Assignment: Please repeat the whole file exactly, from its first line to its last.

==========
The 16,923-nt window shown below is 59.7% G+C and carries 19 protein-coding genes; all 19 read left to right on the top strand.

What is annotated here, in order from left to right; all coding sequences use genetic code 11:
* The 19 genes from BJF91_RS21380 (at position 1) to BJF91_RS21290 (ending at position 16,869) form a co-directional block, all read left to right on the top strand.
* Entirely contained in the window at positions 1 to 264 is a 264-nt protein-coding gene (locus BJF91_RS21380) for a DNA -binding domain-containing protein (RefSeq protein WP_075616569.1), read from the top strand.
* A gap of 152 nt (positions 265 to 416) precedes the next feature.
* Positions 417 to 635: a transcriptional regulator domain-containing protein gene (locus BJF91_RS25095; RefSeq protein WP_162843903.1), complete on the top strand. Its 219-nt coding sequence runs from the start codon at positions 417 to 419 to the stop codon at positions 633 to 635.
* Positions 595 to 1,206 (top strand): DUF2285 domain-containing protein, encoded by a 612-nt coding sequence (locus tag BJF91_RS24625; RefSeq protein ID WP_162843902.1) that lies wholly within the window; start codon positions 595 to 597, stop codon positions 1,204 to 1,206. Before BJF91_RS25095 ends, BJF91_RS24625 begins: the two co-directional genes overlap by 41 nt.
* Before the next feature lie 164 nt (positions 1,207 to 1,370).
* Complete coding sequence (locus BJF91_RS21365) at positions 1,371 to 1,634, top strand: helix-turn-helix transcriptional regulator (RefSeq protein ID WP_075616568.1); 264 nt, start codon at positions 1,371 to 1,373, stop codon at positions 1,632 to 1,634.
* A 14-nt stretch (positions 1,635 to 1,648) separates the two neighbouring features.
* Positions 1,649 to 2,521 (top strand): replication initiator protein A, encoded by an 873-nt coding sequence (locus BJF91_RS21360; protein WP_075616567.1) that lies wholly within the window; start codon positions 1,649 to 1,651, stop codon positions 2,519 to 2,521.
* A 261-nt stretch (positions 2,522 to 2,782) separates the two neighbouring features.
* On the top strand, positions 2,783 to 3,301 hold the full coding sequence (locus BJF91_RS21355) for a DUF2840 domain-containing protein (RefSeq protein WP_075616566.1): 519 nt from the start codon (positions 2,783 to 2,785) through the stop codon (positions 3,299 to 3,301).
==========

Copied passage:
The 16,923-nt window shown below is 59.7% G+C and carries 19 protein-coding genes; all 19 read left to right on the top strand.

What is annotated here, in order from left to right; all coding sequences use genetic code 11:
* The 19 genes from BJF91_RS21380 (at position 1) to BJF91_RS21290 (ending at position 16,869) form a co-directional block, all read left to right on the top strand.
* Entirely contained in the window at positions 1 to 264 is a 264-nt protein-coding gene (locus BJF91_RS21380) for a DNA -binding domain-containing protein (RefSeq protein WP_075616569.1), read from the top strand.
* A gap of 152 nt (positions 265 to 416) precedes the next feature.
* Positions 417 to 635: a transcriptional regulator domain-containing protein gene (locus BJF91_RS25095; RefSeq protein WP_162843903.1), complete on the top strand. Its 219-nt coding sequence runs from the start codon at positions 417 to 419 to the stop codon at positions 633 to 635.
* Positions 595 to 1,206 (top strand): DUF2285 domain-containing protein, encoded by a 612-nt coding sequence (locus tag BJF91_RS24625; RefSeq protein ID WP_162843902.1) that lies wholly within the window; start codon positions 595 to 597, stop codon positions 1,204 to 1,206. Before BJF91_RS25095 ends, BJF91_RS24625 begins: the two co-directional genes overlap by 41 nt.
* Before the next feature lie 164 nt (positions 1,207 to 1,370).
* Complete coding sequence (locus BJF91_RS21365) at positions 1,371 to 1,634, top strand: helix-turn-helix transcriptional regulator (RefSeq protein ID WP_075616568.1); 264 nt, start codon at positions 1,371 to 1,373, stop codon at positions 1,632 to 1,634.
* A 14-nt stretch (positions 1,635 to 1,648) separates the two neighbouring features.
* Positions 1,649 to 2,521 (top strand): replication initiator protein A, encoded by an 873-nt coding sequence (locus BJF91_RS21360; protein WP_075616567.1) that lies wholly within the window; start codon positions 1,649 to 1,651, stop codon positions 2,519 to 2,521.
* A 261-nt stretch (positions 2,522 to 2,782) separates the two neighbouring features.
* On the top strand, positions 2,783 to 3,301 hold the full coding sequence (locus BJF91_RS21355) for a DUF2840 domain-containing protein (RefSeq protein WP_075616566.1): 519 nt from the start codon (positions 2,783 to 2,785) through the stop codon (positions 3,299 to 3,301).